“Daryl’s cancer this second time around was caught early because of the intense surveillance by Drs. Fakih and Kidambi,” he said. “We gave her several surgical options, and she decided on removing 80% of the remaining colon as a preventative instead of undergoing any future surgeries. She has done well postsurgery.”

Advantages of Coming to City of Hope

Melstrom was able to take a minimally invasive laparoscopic approach, which he said is a differentiator in the standard of care City of Hope provides.
CV Bio Melstrom Kurt Profile Headshot
Kurt Melstrom, M.D., M.S.
“Daryl’s case highlights some major advantages of coming to City of Hope,” Melstrom said. “If she did not come in for the routine, but rigorous, surveillance that we recommended, then the second cancer wouldn’t have been found until much later. Additionally, we now approach almost all of our surgeries through robotic or laparoscopic procedures, which are less invasive and require less recovery time, but this is not the current standard across the country.”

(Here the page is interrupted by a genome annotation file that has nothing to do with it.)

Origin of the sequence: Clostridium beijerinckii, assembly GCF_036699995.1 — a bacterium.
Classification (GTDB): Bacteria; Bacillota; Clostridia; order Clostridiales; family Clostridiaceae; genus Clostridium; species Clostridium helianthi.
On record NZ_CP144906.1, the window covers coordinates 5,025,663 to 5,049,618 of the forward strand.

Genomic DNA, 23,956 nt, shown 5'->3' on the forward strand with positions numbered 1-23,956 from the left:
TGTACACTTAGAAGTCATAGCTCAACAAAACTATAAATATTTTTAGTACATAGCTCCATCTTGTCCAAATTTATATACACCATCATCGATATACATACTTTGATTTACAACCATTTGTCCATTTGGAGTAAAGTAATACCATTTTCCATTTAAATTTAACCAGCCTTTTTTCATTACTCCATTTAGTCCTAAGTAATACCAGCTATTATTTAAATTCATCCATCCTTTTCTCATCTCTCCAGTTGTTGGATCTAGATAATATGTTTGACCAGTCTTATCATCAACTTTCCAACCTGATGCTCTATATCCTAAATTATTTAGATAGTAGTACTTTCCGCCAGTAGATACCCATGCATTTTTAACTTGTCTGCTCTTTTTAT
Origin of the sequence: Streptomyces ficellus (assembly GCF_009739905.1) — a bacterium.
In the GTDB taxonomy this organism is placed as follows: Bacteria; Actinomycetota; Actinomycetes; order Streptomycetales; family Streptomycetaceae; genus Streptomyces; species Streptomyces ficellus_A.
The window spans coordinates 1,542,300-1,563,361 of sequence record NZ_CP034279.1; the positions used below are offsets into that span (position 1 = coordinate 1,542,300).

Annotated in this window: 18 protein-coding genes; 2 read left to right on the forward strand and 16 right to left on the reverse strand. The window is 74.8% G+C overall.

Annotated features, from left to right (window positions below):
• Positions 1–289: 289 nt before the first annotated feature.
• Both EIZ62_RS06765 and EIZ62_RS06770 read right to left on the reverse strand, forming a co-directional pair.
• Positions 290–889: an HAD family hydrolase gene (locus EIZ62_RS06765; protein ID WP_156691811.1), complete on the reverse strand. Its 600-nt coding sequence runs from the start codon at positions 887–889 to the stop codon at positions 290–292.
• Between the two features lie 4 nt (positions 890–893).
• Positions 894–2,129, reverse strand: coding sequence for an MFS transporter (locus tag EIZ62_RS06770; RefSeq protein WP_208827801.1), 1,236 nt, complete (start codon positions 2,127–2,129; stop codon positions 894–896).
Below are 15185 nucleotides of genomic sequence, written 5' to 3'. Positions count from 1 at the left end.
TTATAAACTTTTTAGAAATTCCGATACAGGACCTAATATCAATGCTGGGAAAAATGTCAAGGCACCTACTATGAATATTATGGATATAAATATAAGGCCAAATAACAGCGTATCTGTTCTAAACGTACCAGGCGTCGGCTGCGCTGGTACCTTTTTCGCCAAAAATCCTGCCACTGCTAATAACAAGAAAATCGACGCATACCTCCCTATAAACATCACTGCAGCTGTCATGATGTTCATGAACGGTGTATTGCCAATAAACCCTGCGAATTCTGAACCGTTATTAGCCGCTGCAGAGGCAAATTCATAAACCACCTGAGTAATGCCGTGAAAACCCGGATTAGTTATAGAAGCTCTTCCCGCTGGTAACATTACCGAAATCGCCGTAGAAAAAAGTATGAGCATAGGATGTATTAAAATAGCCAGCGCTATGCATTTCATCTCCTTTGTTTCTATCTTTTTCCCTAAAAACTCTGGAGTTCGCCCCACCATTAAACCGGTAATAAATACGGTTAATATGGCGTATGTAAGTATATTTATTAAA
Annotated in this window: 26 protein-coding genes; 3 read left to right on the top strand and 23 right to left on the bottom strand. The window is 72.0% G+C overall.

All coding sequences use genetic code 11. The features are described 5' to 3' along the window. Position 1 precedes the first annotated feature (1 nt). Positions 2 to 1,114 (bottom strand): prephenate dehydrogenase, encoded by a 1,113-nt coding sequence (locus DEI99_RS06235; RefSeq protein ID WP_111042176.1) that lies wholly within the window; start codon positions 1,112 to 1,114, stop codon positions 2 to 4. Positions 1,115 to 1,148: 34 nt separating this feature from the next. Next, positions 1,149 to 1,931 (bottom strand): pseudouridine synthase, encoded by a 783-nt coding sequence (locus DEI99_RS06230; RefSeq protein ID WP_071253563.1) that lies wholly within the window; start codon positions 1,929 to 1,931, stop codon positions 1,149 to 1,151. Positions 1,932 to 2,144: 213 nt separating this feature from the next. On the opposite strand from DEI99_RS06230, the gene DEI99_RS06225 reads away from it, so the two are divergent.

“I did fine, no complications from the surgery, and I recovered,” Twerdahl said. “I was so relieved that chemotherapy wasn’t required, and that surgery corrected it.”
Just last month, Twerdahl had her most recent colonoscopy and received a clean bill of health. In addition to her physicians, Twerdahl also credits her extended team at City of Hope for addressing all aspects of her patient experience.
“From the nutrition counseling to the guided meditations offered by supportive care, even to the volunteers who come to your room and rub your hands and feet, it all made such a difference,”  Twerdahl said. “I always felt very well cared for and, today, remain extremely positive. I tell friends who may be facing cancer, ‘I wouldn’t go anywhere else.’”